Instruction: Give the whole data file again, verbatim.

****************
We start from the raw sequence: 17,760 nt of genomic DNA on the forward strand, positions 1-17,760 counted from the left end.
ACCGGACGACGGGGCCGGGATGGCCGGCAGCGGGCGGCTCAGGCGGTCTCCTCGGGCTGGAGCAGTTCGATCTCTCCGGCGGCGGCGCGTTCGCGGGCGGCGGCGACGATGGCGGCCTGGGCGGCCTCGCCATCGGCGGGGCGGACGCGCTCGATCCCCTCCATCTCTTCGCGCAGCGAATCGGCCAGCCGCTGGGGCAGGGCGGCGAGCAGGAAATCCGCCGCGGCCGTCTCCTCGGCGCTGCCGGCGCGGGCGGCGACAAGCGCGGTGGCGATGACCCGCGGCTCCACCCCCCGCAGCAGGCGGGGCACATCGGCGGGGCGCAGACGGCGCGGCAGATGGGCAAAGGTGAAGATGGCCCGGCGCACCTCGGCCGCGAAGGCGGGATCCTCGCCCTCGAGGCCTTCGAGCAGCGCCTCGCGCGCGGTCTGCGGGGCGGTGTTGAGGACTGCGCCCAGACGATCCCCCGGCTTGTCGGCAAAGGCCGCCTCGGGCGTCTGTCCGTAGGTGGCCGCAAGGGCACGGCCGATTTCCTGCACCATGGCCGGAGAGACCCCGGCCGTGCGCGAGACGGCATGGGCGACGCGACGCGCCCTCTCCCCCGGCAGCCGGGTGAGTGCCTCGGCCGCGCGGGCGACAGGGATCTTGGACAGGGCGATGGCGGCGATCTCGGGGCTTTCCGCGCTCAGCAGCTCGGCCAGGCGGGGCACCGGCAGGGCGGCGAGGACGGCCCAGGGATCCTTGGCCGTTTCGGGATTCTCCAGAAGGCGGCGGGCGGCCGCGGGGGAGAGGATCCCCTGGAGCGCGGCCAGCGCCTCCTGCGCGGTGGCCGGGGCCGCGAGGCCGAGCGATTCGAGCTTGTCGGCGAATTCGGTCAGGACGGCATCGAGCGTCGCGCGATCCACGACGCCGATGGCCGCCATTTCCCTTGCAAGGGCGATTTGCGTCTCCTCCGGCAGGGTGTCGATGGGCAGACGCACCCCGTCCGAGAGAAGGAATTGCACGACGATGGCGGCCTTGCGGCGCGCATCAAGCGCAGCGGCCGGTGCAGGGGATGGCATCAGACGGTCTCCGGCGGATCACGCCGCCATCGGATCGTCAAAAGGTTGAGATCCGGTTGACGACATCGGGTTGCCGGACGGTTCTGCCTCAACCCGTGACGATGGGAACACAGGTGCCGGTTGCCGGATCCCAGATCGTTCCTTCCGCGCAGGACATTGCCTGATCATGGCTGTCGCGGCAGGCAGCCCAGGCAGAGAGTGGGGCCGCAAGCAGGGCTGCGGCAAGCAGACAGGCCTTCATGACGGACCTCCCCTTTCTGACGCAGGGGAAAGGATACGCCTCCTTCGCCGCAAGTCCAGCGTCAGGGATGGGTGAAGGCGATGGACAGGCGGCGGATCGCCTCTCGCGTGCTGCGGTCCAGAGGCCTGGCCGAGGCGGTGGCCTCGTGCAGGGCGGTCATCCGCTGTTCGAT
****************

We start from the raw sequence: 17,760 nt of genomic DNA on the forward strand, positions 1-17,760 counted from the left end.
ACCGGACGACGGGGCCGGGATGGCCGGCAGCGGGCGGCTCAGGCGGTCTCCTCGGGCTGGAGCAGTTCGATCTCTCCGGCGGCGGCGCGTTCGCGGGCGGCGGCGACGATGGCGGCCTGGGCGGCCTCGCCATCGGCGGGGCGGACGCGCTCGATCCCCTCCATCTCTTCGCGCAGCGAATCGGCCAGCCGCTGGGGCAGGGCGGCGAGCAGGAAATCCGCCGCGGCCGTCTCCTCGGCGCTGCCGGCGCGGGCGGCGACAAGCGCGGTGGCGATGACCCGCGGCTCCACCCCCCGCAGCAGGCGGGGCACATCGGCGGGGCGCAGACGGCGCGGCAGATGGGCAAAGGTGAAGATGGCCCGGCGCACCTCGGCCGCGAAGGCGGGATCCTCGCCCTCGAGGCCTTCGAGCAGCGCCTCGCGCGCGGTCTGCGGGGCGGTGTTGAGGACTGCGCCCAGACGATCCCCCGGCTTGTCGGCAAAGGCCGCCTCGGGCGTCTGTCCGTAGGTGGCCGCAAGGGCACGGCCGATTTCCTGCACCATGGCCGGAGAGACCCCGGCCGTGCGCGAGACGGCATGGGCGACGCGACGCGCCCTCTCCCCCGGCAGCCGGGTGAGTGCCTCGGCCGCGCGGGCGACAGGGATCTTGGACAGGGCGATGGCGGCGATCTCGGGGCTTTCCGCGCTCAGCAGCTCGGCCAGGCGGGGCACCGGCAGGGCGGCGAGGACGGCCCAGGGATCCTTGGCCGTTTCGGGATTCTCCAGAAGGCGGCGGGCGGCCGCGGGGGAGAGGATCCCCTGGAGCGCGGCCAGCGCCTCCTGCGCGGTGGCCGGGGCCGCGAGGCCGAGCGATTCGAGCTTGTCGGCGAATTCGGTCAGGACGGCATCGAGCGTCGCGCGATCCACGACGCCGATGGCCGCCATTTCCCTTGCAAGGGCGATTTGCGTCTCCTCCGGCAGGGTGTCGATGGGCAGACGCACCCCGTCCGAGAGAAGGAATTGCACGACGATGGCGGCCTTGCGGCGCGCATCAAGCGCAGCGGCCGGTGCAGGGGATGGCATCAGACGGTCTCCGGCGGATCACGCCGCCATCGGATCGTCAAAAGGTTGAGATCCGGTTGACGACATCGGGTTGCCGGACGGTTCTGCCTCAACCCGTGACGATGGGAACACAGGTGCCGGTTGCCGGATCCCAGATCGTTCCTTCCGCGCAGGACATTGCCTGATCATGGCTGTCGCGGCAGGCAGCCCAGGCAGAGAGTGGGGCCGCAAGCAGGGCTGCGGCAAGCAGACAGGCCTTCATGACGGACCTCCCCTTTCTGACGCAGGGGAAAGGATACGCCTCCTTCGCCGCAAGTCCAGCGTCAGGGATGGGTGAAGGCGATGGACAGGCGGCGGATCGCCTCTCGCGTGCTGCGGTCCAGAGGCCTGGCCGAGGCGGTGGCCTCGTGCAGGGCGGTCATCCGCTGTTCGAT